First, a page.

Going down memory lane to 1965, you will learn about major historical events politically and musically. For instance, it was the year that Martin Luther King Jr. and 700 demonstrators were arrested. It is also the year that Malcolm X, a civil rights activist, was assassinated. In the music industry, The Beatles released their album that topped the charts and retained the position for nine weeks. Many more musicians made history with their music. Here is a list of the best songs from 1965 you should add to your playlist.
20. King of the Road by Roger Miller
Miller was on the road traveling when he was inspired to write the song. He came across signboards that read “trailers for rent” and “houses for rent,” an observation that inspired the first line of the song. The singer even noticed a hobo statue on the road which he bought and took it with him to a room he rented then began writing the song. The carefree lifestyle he observed must have been new to him hence the fascination. He sings about having no phone, no pets, and living in trailers, not caring about wearing worn-out suits, and smoking the old stogies he finds.
19. Rescue Me by Fontella Bass
According to an interview with NPR, Bass started her music career as a child and became the breadwinner for the family. She would earn at least $10 a night, playing at funerals. Her hit, “Rescue Me” was a collaboration of efforts that resulted in the song peaking at No.1 on the Billboard R&B chart and maintaining the position for four weeks.
18. I Got You Babe by Sonny & Cher
Sonny and Cher were dating at the time Sonny wrote this song on a piano they had bought for $85. He would stay up late writing songs on shirt cardboards and would drag Cher out of bed for her to sing. When he wrote “I Got You, Babe,” Cher did not like it, neither did the record label. However, upon its release it became a massive hit, spending weeks on Billboard as the No.1 song.
17. Crying in the Chapel by Elvis Presley
Artie Glenn wrote the lyrics to this song inspired by a personal experience. After having spinal surgery, he one day found himself in front of a chapel and decided to go inside, where he cried as he prayed. He then penned the lyrics but it is his son, Darrell, who recorded the song in 1953. Presley also recorded his version in 1960 but shelved it since at the time, religious songs were hardly successful. However, in 1966, Presley released his rendition, which climbed to No.3 on Billboard Hot 100.
16. Can’t You Hear My Heartbeat by Herman’s Hermits
It tells the story of a man in love with a woman he hopes to make his wife someday. He wonders if she knows how much he loves her by asking if she can hear his heartbeat whenever she’s around him. He has already told his friends about her and they are dying to meet her. The man is ready to wed her in church as he talks about them seeing a preacher. It peaked at No.2 on Billboard Hot 100.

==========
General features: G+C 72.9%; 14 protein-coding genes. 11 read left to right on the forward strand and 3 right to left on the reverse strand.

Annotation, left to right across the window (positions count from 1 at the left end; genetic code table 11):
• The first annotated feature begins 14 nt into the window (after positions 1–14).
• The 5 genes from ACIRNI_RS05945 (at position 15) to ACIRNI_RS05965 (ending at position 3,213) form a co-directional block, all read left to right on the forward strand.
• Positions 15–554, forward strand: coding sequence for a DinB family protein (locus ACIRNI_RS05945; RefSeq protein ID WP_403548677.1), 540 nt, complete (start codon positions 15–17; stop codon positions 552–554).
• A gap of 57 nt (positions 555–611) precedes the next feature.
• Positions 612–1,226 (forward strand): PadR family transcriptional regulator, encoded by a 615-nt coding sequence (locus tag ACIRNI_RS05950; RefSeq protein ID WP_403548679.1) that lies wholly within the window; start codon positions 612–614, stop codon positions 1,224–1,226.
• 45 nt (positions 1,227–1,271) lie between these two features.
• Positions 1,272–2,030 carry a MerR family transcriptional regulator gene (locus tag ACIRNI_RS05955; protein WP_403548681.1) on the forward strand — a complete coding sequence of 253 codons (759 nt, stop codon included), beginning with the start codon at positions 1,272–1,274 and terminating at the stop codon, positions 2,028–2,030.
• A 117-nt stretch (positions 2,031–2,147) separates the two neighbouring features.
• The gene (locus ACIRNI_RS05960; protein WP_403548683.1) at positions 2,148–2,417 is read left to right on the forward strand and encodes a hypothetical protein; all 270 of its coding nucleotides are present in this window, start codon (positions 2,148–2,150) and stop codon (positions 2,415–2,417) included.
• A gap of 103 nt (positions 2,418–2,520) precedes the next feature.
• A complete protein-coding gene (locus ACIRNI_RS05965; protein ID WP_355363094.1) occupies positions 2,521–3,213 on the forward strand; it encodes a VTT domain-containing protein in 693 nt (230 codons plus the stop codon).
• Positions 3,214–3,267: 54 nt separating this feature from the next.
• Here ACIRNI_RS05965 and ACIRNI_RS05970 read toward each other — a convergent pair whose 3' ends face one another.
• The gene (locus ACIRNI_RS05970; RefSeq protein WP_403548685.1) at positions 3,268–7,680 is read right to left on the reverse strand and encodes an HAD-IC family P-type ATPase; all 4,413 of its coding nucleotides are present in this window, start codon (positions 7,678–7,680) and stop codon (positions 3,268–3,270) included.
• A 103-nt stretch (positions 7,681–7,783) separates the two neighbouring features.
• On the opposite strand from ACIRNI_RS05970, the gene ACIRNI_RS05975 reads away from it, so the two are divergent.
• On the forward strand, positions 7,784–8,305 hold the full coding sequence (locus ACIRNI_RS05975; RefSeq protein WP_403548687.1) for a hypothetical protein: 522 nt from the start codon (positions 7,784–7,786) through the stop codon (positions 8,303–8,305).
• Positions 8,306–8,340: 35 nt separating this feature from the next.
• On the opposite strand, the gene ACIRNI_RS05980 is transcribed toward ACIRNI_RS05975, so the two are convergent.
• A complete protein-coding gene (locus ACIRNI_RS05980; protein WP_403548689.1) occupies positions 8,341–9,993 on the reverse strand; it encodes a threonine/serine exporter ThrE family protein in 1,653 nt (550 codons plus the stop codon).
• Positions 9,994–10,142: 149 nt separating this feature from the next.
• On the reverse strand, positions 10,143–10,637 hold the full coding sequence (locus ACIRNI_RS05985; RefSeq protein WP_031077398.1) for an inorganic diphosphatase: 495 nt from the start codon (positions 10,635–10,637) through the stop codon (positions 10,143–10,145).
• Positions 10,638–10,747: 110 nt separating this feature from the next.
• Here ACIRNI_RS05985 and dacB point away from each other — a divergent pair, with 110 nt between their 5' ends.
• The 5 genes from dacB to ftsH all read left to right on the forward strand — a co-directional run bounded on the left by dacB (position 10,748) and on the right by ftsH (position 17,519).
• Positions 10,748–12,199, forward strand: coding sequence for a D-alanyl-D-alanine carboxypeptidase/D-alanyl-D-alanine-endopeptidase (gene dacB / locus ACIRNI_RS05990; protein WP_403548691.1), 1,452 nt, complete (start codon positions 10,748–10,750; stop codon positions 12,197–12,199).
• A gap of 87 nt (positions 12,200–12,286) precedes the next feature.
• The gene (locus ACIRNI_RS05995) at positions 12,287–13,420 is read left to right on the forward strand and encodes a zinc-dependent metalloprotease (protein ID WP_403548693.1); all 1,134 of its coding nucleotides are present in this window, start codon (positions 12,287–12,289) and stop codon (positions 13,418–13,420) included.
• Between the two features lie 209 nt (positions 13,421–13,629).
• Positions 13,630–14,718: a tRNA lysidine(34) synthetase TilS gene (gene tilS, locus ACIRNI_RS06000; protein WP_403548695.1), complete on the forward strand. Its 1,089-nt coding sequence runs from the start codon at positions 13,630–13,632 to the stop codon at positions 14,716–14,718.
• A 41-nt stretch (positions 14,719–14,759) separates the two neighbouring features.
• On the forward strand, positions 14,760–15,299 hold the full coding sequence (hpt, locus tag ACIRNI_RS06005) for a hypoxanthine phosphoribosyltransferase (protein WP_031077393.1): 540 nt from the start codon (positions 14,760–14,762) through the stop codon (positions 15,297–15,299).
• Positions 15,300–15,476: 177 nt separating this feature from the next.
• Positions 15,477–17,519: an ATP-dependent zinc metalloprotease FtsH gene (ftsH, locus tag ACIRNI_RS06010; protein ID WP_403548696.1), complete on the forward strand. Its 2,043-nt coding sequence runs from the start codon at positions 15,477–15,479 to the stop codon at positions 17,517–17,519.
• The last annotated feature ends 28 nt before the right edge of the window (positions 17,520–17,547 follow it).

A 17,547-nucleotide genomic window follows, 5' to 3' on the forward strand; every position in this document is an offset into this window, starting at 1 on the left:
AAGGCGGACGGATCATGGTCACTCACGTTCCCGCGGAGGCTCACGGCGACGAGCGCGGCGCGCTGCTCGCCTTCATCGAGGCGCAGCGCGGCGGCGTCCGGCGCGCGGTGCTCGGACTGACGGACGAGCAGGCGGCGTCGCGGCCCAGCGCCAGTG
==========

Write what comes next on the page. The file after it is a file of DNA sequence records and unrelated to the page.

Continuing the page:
15. You Were on My Mind by We Five
In 1961, Sylvia Fricker wrote her first song ever while in a bathtub. She was staying at the cockroach-infested Hotel Earle, Greenwich Village, and the bathtub was the only place the cockroaches would not climb. She released her song, but We Five also recorded their version, but the publishing company did not inform Fricker. Fricker heard We Five’s version for the first time on the car radio and was displeased with how the band had altered the lyrics. We Five’s song turned into a hit that climbed to No. 3 on Billboard Hot 100 chart.
14. Shotgun by Junior Walker & The All Stars
When Junior Walker performed at the El Grotto Club in Michigan’s Battle Creek, he observed the revelers doing a strange dance. They were dancing as if firing a gun and Walker realized that he could base his next song on the dance thus the idea of “Shotgun” was born. It became their first song to record with Motown, reaching No. 4 on Billboard Hot 100 and No. 4 on the R&B Singles chart.
13. I Can’t Help Myself by Four Tops
When four students from Detroit High School formed Four Tops in 1953, they did not know it would take years before catching a lucky break. For ten years, they persisted, even changing record labels, but success was nowhere to be found. They decided to switch from jazz to pop and released their first pop song, “Baby I Need Your Loving,” and in 1965, they released “I Can’t Help Myself.” The latter was a hit that stayed at No. 1 on the Billboard R&B chart for nine weeks and also on Billboard Hot 100 for two weeks.
12. I’ll Never Find Another You by The Seekers
True lover never dies, and that is the message in the song. The lyrics talk about never finding another soulmate no matter how hard you search the entire world. Tom Springsteen penned the lyrics, and The Seekers recorded the song. According to Madly Odd (https://madlyodd.com/the-story-behind-ill-never-find-another-you-by-the-seekers/), the Australian group was desperately hoping for a hit song and thus tried to have BBC play the song. Their attempt failed, and instead, pirate radio played the song, which was an instant hit. It topped the Billboard Hot Country Singles chart and other charts in the UK and Australia.
11. Wooly Bully by Sam the Sham and The Pharaohs
According to Medium, the song started as a dance track about the Hully Gully. However, Pen Records lawyers thought it wise to change the lyrics because of copyright infringement. Samudio agreed and re-named the song “Wooly Bully” after his pet cat. Since the lyrics were indecipherable, most radio stations banned the song, assuming that they were profane and suggestive. Still, that did not hinder it from getting to No.2 on the Hot 100 chart.